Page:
Let’s get brutally honest for a moment, shall we? Writing– I mean really going for it–is terrifying! Each and every time you sit down to put words on page, you’re actually transcribing a little piece of you: your wildest dreams, your deepest desires. So what if you don’t like what you see looking back at you? What if your reflection exposes you to be not the creative genius you’d hoped and imagined, but a failure…a fraud?
And that’s just the first cause of anxiety… (Who wouldn’t want to be a writer?!) As if looking at your own work wasn’t cringe-worthy enough, if you have any hope of publication, at some stage you will have to cast your story–that rather revealing extension of you–before the eyes of complete strangers! Or worse… People you know!
“Oh, I never tell anyone I know that I’m writing a novel. They might ask to read it!” If only I had 5p for each time I’ve heard an aspiring writer say those words, eyes wide with horror at the very thought. I know I’ve said them, and far more seasoned and successful writers than I are just as guilty. Well then, you might reasonably conclude, it’s only natural! The nerves, the fist-fulls of hair and palm-to-forehead moments… it’s all part of the writing process! Indeed it is, and yet anxiety may be the very thing that’s putting a stopper in your creative process.
You may be carrying a parasite: a little monster I like to call The Horrible Whatiffer.
The Horrible Whatiffer comes along to gawk over shoulder as you transfer ideas to page in the form of a rough draft. Just as some new scene is about to blossom…“Wait!” he wails. “What if it’s over-the-top? What if it’s too long? Too slow? What if it’s not what the market’s going for these days? What if your characters are a bit flat? What if… it’s just. plain. dumb?”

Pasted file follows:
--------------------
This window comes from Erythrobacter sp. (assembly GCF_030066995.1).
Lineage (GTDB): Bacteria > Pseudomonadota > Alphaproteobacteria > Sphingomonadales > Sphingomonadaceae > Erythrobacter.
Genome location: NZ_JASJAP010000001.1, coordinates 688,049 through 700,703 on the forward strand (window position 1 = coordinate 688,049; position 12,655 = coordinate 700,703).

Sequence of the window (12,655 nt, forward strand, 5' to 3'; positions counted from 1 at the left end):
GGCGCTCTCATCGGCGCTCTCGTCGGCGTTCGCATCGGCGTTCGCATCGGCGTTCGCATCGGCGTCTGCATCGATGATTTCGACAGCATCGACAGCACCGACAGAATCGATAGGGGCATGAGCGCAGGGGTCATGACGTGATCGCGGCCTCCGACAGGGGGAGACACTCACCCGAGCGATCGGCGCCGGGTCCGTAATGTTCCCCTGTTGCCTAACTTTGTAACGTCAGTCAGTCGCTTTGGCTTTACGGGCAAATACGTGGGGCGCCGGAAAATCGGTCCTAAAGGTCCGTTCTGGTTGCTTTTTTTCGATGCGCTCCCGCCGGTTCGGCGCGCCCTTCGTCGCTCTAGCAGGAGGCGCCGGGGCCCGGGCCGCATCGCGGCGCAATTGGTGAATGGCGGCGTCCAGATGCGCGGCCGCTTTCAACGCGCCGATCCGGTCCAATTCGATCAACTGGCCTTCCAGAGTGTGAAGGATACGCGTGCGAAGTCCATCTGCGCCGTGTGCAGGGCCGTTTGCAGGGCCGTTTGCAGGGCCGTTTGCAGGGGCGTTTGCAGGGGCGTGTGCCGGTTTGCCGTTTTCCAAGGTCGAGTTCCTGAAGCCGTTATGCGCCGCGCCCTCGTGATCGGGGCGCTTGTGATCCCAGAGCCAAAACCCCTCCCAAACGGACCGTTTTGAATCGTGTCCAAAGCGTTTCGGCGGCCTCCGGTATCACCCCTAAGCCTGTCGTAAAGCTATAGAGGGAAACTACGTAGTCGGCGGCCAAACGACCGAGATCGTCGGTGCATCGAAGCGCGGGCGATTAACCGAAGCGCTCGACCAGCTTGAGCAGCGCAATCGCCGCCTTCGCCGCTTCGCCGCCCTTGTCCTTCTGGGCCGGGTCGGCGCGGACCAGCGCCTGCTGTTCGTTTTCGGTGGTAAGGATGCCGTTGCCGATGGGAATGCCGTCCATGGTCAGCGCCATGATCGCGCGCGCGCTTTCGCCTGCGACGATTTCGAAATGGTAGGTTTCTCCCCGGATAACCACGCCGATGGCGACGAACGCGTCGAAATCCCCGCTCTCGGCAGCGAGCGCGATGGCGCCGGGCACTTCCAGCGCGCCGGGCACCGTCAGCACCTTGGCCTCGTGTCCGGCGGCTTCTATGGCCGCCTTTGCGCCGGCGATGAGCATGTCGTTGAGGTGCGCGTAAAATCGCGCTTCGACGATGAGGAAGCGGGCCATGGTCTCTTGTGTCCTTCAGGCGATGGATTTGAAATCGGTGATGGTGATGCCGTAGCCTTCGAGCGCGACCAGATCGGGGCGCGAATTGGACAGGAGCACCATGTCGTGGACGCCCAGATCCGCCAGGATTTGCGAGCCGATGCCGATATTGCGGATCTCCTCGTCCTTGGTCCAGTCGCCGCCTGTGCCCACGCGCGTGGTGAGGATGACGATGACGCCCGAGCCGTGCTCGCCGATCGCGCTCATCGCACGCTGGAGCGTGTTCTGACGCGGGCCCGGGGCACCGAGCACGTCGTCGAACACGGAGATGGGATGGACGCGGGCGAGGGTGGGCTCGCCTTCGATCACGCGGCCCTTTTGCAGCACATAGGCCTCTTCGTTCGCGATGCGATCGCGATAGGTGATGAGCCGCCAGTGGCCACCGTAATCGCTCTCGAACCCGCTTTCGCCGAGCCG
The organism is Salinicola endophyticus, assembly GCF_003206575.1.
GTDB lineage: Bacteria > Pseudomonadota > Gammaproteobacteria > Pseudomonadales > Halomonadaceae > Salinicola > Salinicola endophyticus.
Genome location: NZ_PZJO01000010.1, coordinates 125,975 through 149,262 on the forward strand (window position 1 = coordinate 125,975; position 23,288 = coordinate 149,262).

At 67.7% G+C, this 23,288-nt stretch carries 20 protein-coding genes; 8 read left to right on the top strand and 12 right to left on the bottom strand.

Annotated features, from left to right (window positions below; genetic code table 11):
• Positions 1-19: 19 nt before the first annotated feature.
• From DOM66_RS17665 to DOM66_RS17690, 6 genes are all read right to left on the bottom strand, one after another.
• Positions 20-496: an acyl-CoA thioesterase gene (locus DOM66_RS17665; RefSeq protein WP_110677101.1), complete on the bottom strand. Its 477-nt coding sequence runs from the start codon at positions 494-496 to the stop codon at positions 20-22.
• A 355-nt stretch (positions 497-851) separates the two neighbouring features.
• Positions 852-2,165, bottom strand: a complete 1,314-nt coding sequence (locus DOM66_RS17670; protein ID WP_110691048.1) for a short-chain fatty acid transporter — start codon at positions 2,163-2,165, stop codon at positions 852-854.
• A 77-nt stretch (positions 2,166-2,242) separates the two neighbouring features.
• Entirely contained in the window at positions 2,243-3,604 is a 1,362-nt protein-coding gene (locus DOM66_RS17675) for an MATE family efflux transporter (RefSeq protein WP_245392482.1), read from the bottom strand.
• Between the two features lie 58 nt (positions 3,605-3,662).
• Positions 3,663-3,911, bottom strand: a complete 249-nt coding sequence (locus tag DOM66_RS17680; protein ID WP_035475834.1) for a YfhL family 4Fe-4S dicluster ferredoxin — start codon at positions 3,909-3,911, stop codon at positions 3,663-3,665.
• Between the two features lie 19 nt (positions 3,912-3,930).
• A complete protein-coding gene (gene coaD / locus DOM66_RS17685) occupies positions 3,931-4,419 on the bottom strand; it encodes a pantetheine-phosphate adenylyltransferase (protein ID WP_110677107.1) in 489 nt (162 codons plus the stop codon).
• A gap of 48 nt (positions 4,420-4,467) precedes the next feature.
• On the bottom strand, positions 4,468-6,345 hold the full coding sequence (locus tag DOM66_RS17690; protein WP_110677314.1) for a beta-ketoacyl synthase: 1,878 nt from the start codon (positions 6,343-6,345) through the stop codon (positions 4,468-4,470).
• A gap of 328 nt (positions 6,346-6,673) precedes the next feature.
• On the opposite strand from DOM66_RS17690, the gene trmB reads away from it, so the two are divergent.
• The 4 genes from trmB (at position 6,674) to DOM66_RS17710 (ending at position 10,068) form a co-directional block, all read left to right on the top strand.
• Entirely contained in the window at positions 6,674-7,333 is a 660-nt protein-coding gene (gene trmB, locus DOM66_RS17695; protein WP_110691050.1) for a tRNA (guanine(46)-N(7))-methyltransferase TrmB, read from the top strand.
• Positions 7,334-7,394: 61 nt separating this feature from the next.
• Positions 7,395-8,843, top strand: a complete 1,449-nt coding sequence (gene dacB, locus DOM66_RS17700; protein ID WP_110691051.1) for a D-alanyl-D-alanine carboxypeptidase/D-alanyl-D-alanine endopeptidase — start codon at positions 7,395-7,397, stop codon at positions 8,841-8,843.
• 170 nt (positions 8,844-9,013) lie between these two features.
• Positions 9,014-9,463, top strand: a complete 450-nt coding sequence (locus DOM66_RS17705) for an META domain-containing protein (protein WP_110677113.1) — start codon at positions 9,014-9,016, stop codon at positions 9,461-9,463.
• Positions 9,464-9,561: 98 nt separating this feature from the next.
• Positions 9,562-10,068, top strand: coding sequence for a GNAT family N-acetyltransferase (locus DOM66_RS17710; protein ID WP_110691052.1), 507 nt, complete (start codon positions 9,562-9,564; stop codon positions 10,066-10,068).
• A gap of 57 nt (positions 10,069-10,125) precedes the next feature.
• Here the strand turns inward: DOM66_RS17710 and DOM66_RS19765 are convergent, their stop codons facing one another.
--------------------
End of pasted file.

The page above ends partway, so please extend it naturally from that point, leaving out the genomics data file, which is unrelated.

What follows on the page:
Oh yes, if you’ve ever tried to create anything, you’ve heard the measly, meddling voice of The Horrible Whatiffer. His antics are enough to make Shakespeare want to drop his quill, crumple his parchment and curl up in a fetal position on the floor as he beats his brow and sobs “No one will ever want to read this RUBBISH!”
Hey, it might have happened for all we know!
You see, The Horrible Whatiffer is Absolute Death to your creative process as as a writer. There is nothing more paralyzing to creativity than over-loud, self-critical thoughts. They drown out the sound of our creative thinking and lead to self-destruction. And self-destruction is the very bane of creativity. One of the other will have to go.
There is only one solution: You must destroy The Horrible Whatiffer before he destroys your story… your joy of writing… YOU! Shakespeare did it, and here’s how. Imagine a big, bald tattooed bouncer. Use your creativity! Make him as repulsively scary as you like. Now set him to work in front of the VIP creative party going on in your mind every time you sit down to draft. When smarmy old Horrible Whatiffer comes whiffling along with his party-pooping, negative notions to gate crash: POW! Mr. Mental Bouncer gives him what’s coming to him. And the creative party can go on in peace! It takes practice, but it’s well worth the discipline to keep your story alive and moving forward.
“But,” I hear you protest, “aren’t we writer’s supposed to self-critique? Isn’t it our job to chip away at our ideas until they become the perfected story we can present to the world with pride?
The answer is a resounding “YES!” Only make sure you’re bringing in a self-critical eye at the right time (ie. NOT whilst writing your FIRST DRAFT!!!). The writer wears two different hats: The creator cap that corresponds to our creative right brain hemisphere, and the editor cap which alerts our analytical left brain hemisphere. New writers often try wearing both hats at once, but this is a fatal error. Each one has its time to shine– the left brain helps the right brain turn all of its fluttering fancies into some sort of coherent plan. But then it’s time to swap hats and let Mr. Editor take a backseat while Mr. Creator right brain drives. Eventually, after the drafting phase, Mr. Editor will return to the scene to analyze, problem solve and tweak away to his heart’s content while Mr. Creator gets some well-earned R&R.
And so you see, the balance between creativity and self-criticism is like a dance! But it’s entirely up to you, the writer, to make sure self-criticism isn’t stepping on creativity’s toes. That would only throw off the whole process and put you back from achieving your goals. So next time you sit down to draft, put self-criticism in his place, or you might just have to call your mental bouncer on him!